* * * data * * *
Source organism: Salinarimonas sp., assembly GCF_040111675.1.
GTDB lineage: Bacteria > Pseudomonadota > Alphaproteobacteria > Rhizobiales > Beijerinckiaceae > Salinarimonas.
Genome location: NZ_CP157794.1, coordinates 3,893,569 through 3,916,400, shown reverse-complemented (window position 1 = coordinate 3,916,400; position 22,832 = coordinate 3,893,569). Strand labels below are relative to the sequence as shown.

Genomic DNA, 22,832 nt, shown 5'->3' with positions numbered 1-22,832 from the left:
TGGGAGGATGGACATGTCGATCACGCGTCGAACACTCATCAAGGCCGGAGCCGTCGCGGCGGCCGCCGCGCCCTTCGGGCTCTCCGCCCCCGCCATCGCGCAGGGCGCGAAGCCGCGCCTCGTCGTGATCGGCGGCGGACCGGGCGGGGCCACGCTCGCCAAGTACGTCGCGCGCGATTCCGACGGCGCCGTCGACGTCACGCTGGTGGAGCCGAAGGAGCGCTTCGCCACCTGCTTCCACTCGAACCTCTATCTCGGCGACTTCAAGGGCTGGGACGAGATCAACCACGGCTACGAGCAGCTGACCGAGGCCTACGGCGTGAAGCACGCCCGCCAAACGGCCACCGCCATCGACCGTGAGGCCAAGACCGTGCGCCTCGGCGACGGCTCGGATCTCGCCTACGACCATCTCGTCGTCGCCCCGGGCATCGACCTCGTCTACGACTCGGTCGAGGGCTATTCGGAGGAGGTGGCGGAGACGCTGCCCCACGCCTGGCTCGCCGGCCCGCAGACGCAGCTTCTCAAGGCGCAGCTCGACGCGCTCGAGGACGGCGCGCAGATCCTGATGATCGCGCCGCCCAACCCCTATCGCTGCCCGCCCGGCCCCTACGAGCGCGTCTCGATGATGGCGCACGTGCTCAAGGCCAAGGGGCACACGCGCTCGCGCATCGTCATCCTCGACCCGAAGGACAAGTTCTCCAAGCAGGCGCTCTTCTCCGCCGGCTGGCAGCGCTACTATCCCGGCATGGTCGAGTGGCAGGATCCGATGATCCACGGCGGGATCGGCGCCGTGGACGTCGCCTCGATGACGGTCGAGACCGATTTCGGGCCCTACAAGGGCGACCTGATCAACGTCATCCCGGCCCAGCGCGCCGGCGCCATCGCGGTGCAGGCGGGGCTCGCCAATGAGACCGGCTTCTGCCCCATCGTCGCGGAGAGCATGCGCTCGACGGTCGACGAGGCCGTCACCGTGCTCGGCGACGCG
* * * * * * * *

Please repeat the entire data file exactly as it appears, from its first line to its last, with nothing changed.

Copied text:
Source organism: Salinarimonas sp., assembly GCF_040111675.1.
GTDB lineage: Bacteria > Pseudomonadota > Alphaproteobacteria > Rhizobiales > Beijerinckiaceae > Salinarimonas.
Genome location: NZ_CP157794.1, coordinates 3,893,569 through 3,916,400, shown reverse-complemented (window position 1 = coordinate 3,916,400; position 22,832 = coordinate 3,893,569). Strand labels below are relative to the sequence as shown.

Genomic DNA, 22,832 nt, shown 5'->3' with positions numbered 1-22,832 from the left:
TGGGAGGATGGACATGTCGATCACGCGTCGAACACTCATCAAGGCCGGAGCCGTCGCGGCGGCCGCCGCGCCCTTCGGGCTCTCCGCCCCCGCCATCGCGCAGGGCGCGAAGCCGCGCCTCGTCGTGATCGGCGGCGGACCGGGCGGGGCCACGCTCGCCAAGTACGTCGCGCGCGATTCCGACGGCGCCGTCGACGTCACGCTGGTGGAGCCGAAGGAGCGCTTCGCCACCTGCTTCCACTCGAACCTCTATCTCGGCGACTTCAAGGGCTGGGACGAGATCAACCACGGCTACGAGCAGCTGACCGAGGCCTACGGCGTGAAGCACGCCCGCCAAACGGCCACCGCCATCGACCGTGAGGCCAAGACCGTGCGCCTCGGCGACGGCTCGGATCTCGCCTACGACCATCTCGTCGTCGCCCCGGGCATCGACCTCGTCTACGACTCGGTCGAGGGCTATTCGGAGGAGGTGGCGGAGACGCTGCCCCACGCCTGGCTCGCCGGCCCGCAGACGCAGCTTCTCAAGGCGCAGCTCGACGCGCTCGAGGACGGCGCGCAGATCCTGATGATCGCGCCGCCCAACCCCTATCGCTGCCCGCCCGGCCCCTACGAGCGCGTCTCGATGATGGCGCACGTGCTCAAGGCCAAGGGGCACACGCGCTCGCGCATCGTCATCCTCGACCCGAAGGACAAGTTCTCCAAGCAGGCGCTCTTCTCCGCCGGCTGGCAGCGCTACTATCCCGGCATGGTCGAGTGGCAGGATCCGATGATCCACGGCGGGATCGGCGCCGTGGACGTCGCCTCGATGACGGTCGAGACCGATTTCGGGCCCTACAAGGGCGACCTGATCAACGTCATCCCGGCCCAGCGCGCCGGCGCCATCGCGGTGCAGGCGGGGCTCGCCAATGAGACCGGCTTCTGCCCCATCGTCGCGGAGAGCATGCGCTCGACGGTCGACGAGGCCGTCACCGTGCTCGGCGACGCG